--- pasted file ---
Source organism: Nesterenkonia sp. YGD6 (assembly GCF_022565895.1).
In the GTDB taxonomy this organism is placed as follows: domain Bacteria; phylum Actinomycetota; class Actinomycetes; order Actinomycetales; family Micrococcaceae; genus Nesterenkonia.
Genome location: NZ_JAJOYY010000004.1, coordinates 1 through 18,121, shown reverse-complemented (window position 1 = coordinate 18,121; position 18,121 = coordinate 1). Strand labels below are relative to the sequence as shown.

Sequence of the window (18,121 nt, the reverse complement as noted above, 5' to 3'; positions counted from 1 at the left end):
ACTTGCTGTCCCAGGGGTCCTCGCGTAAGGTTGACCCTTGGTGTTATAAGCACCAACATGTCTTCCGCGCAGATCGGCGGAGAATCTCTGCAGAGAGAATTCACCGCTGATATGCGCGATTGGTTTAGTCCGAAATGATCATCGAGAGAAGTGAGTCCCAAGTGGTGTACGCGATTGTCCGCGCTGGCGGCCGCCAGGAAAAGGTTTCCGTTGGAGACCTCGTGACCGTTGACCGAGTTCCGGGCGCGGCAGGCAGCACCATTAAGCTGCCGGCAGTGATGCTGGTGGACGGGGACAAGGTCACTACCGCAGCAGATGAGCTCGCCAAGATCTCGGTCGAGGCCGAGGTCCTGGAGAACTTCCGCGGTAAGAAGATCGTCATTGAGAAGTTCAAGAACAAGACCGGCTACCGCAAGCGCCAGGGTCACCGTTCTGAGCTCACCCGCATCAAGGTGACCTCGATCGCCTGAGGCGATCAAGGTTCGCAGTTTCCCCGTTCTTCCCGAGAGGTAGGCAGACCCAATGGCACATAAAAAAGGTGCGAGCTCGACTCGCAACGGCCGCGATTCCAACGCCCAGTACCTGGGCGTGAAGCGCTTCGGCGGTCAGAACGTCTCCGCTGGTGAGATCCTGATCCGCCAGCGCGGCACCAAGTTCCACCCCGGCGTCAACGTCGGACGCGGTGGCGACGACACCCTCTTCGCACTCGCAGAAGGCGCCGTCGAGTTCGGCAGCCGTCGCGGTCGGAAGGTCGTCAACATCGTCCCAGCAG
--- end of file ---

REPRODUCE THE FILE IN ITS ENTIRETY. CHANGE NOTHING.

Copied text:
Source organism: Nesterenkonia sp. YGD6 (assembly GCF_022565895.1).
In the GTDB taxonomy this organism is placed as follows: domain Bacteria; phylum Actinomycetota; class Actinomycetes; order Actinomycetales; family Micrococcaceae; genus Nesterenkonia.
Genome location: NZ_JAJOYY010000004.1, coordinates 1 through 18,121, shown reverse-complemented (window position 1 = coordinate 18,121; position 18,121 = coordinate 1). Strand labels below are relative to the sequence as shown.

Sequence of the window (18,121 nt, the reverse complement as noted above, 5' to 3'; positions counted from 1 at the left end):
ACTTGCTGTCCCAGGGGTCCTCGCGTAAGGTTGACCCTTGGTGTTATAAGCACCAACATGTCTTCCGCGCAGATCGGCGGAGAATCTCTGCAGAGAGAATTCACCGCTGATATGCGCGATTGGTTTAGTCCGAAATGATCATCGAGAGAAGTGAGTCCCAAGTGGTGTACGCGATTGTCCGCGCTGGCGGCCGCCAGGAAAAGGTTTCCGTTGGAGACCTCGTGACCGTTGACCGAGTTCCGGGCGCGGCAGGCAGCACCATTAAGCTGCCGGCAGTGATGCTGGTGGACGGGGACAAGGTCACTACCGCAGCAGATGAGCTCGCCAAGATCTCGGTCGAGGCCGAGGTCCTGGAGAACTTCCGCGGTAAGAAGATCGTCATTGAGAAGTTCAAGAACAAGACCGGCTACCGCAAGCGCCAGGGTCACCGTTCTGAGCTCACCCGCATCAAGGTGACCTCGATCGCCTGAGGCGATCAAGGTTCGCAGTTTCCCCGTTCTTCCCGAGAGGTAGGCAGACCCAATGGCACATAAAAAAGGTGCGAGCTCGACTCGCAACGGCCGCGATTCCAACGCCCAGTACCTGGGCGTGAAGCGCTTCGGCGGTCAGAACGTCTCCGCTGGTGAGATCCTGATCCGCCAGCGCGGCACCAAGTTCCACCCCGGCGTCAACGTCGGACGCGGTGGCGACGACACCCTCTTCGCACTCGCAGAAGGCGCCGTCGAGTTCGGCAGCCGTCGCGGTCGGAAGGTCGTCAACATCGTCCCAGCAG